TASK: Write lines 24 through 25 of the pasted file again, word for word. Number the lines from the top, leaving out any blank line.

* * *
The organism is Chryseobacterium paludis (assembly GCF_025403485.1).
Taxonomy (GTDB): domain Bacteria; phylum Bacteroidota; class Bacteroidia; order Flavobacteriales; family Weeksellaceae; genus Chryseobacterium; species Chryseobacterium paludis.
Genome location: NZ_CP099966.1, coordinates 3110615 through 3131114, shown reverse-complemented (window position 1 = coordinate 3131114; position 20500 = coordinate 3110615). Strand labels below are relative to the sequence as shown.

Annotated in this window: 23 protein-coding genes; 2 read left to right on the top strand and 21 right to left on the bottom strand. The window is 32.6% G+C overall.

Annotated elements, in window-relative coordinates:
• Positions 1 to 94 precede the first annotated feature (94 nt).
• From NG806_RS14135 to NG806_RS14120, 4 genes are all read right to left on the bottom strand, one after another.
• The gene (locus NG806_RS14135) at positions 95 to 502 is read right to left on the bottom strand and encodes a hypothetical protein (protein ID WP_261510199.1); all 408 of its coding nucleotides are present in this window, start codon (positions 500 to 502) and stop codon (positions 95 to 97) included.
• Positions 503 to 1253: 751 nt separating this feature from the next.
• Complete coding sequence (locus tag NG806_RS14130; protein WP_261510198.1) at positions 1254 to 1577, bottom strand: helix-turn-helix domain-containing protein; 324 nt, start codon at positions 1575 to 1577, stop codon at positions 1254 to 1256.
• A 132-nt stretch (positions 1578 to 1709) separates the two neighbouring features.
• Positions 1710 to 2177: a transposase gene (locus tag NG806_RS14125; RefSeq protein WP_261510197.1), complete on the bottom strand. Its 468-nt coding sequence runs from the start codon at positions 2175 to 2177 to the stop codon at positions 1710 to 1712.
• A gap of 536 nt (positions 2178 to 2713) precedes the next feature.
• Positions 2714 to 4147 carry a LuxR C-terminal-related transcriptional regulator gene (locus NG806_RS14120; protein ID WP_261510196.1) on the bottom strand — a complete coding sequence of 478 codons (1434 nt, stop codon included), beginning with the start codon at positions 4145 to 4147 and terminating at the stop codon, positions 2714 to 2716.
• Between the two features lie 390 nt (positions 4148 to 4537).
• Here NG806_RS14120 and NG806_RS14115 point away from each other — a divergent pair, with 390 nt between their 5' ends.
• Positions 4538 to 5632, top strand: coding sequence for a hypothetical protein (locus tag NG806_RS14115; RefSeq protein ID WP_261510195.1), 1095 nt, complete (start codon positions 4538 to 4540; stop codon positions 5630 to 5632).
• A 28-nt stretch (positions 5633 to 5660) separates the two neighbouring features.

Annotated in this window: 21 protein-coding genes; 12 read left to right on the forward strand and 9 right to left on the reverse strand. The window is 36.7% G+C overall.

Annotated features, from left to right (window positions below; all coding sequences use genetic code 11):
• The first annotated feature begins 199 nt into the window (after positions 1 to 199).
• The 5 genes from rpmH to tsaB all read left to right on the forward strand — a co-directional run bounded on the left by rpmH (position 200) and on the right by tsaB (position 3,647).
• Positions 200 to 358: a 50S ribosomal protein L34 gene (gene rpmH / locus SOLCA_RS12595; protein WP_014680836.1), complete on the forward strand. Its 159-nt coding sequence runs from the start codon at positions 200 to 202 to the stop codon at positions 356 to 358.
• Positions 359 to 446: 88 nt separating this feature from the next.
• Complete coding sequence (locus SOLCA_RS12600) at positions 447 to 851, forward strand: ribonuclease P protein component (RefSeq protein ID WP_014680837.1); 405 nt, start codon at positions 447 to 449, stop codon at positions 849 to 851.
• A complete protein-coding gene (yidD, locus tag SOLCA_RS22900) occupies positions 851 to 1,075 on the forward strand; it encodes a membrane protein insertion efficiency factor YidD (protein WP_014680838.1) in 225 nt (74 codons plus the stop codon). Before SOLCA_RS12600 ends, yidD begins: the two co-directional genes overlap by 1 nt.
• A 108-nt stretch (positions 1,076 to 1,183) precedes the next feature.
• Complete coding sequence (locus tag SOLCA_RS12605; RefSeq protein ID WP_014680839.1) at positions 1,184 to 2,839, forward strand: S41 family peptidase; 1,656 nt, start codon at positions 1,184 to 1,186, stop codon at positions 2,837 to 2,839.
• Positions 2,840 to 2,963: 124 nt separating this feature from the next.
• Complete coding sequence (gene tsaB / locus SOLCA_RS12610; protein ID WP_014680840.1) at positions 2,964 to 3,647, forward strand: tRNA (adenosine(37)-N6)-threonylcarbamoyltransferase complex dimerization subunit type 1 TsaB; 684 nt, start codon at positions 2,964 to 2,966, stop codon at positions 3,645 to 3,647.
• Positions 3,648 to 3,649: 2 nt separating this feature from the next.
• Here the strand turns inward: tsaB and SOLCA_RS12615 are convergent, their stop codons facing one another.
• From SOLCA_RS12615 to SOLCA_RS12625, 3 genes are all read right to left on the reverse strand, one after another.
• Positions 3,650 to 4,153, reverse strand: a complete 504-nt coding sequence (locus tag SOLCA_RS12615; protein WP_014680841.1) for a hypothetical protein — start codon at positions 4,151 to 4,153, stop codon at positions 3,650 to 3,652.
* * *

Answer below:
• Positions 359 to 446: 88 nt separating this feature from the next.
• Complete coding sequence (locus SOLCA_RS12600) at positions 447 to 851, forward strand: ribonuclease P protein component (RefSeq protein ID WP_014680837.1); 405 nt, start codon at positions 447 to 449, stop codon at positions 849 to 851.